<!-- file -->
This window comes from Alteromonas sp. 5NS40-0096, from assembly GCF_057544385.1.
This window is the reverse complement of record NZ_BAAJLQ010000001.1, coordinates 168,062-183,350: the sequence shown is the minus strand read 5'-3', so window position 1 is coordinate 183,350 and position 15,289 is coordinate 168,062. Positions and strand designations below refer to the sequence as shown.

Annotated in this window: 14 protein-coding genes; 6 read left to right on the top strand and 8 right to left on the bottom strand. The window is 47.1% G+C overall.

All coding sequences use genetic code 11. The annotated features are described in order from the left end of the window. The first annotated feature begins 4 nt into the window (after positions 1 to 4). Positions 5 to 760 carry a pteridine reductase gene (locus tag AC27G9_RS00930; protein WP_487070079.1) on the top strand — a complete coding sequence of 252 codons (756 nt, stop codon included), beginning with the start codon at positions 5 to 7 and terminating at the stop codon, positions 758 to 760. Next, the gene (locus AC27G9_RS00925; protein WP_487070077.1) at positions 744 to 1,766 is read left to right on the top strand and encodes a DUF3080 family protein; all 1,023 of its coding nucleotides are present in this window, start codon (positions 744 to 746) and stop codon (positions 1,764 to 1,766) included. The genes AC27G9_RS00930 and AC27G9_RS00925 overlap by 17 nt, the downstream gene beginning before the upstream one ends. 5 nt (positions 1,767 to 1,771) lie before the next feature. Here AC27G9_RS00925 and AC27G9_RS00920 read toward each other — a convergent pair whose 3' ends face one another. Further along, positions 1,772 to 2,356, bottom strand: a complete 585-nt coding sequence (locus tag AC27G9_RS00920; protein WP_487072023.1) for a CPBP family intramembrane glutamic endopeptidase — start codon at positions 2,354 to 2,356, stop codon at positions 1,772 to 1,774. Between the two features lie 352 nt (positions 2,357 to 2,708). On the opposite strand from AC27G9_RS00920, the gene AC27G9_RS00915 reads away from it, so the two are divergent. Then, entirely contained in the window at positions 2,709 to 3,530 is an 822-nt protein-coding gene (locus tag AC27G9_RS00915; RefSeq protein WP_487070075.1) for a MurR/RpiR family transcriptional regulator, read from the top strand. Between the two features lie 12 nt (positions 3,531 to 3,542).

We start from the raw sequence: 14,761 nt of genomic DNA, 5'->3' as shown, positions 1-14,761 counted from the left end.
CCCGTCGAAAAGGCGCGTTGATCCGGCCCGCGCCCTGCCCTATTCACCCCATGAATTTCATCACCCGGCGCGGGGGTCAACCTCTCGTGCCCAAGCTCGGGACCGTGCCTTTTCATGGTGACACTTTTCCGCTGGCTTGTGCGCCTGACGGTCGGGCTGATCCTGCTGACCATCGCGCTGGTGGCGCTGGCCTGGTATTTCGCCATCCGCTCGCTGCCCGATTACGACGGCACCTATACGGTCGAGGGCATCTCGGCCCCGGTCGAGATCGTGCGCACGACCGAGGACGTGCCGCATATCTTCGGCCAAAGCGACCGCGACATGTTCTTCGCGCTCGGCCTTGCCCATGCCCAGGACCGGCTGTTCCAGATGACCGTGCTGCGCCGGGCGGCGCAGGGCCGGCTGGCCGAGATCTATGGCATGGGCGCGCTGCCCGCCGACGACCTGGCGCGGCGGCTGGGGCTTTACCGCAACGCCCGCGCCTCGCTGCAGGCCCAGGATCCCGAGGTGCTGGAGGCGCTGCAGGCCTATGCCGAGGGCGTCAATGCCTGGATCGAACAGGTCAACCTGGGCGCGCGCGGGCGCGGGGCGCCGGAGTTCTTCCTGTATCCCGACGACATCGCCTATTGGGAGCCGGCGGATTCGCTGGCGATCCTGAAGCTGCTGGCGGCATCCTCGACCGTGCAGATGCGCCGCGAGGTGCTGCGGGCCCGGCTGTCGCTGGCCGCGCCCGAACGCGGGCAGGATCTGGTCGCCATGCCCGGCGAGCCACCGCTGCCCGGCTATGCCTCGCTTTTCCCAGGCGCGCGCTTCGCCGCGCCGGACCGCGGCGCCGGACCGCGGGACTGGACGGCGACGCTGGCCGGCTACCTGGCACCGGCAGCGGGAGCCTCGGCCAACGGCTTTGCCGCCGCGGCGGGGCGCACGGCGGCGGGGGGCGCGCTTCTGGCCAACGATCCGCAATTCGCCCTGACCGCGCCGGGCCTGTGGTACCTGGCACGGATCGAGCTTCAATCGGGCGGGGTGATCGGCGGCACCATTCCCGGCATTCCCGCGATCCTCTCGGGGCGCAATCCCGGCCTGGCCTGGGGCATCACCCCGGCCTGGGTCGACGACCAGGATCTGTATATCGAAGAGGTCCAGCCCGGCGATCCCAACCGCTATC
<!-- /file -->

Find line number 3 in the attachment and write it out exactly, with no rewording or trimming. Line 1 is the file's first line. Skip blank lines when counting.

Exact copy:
Annotated in this window: 14 protein-coding genes; 6 read left to right on the top strand and 8 right to left on the bottom strand. The window is 47.1% G+C overall.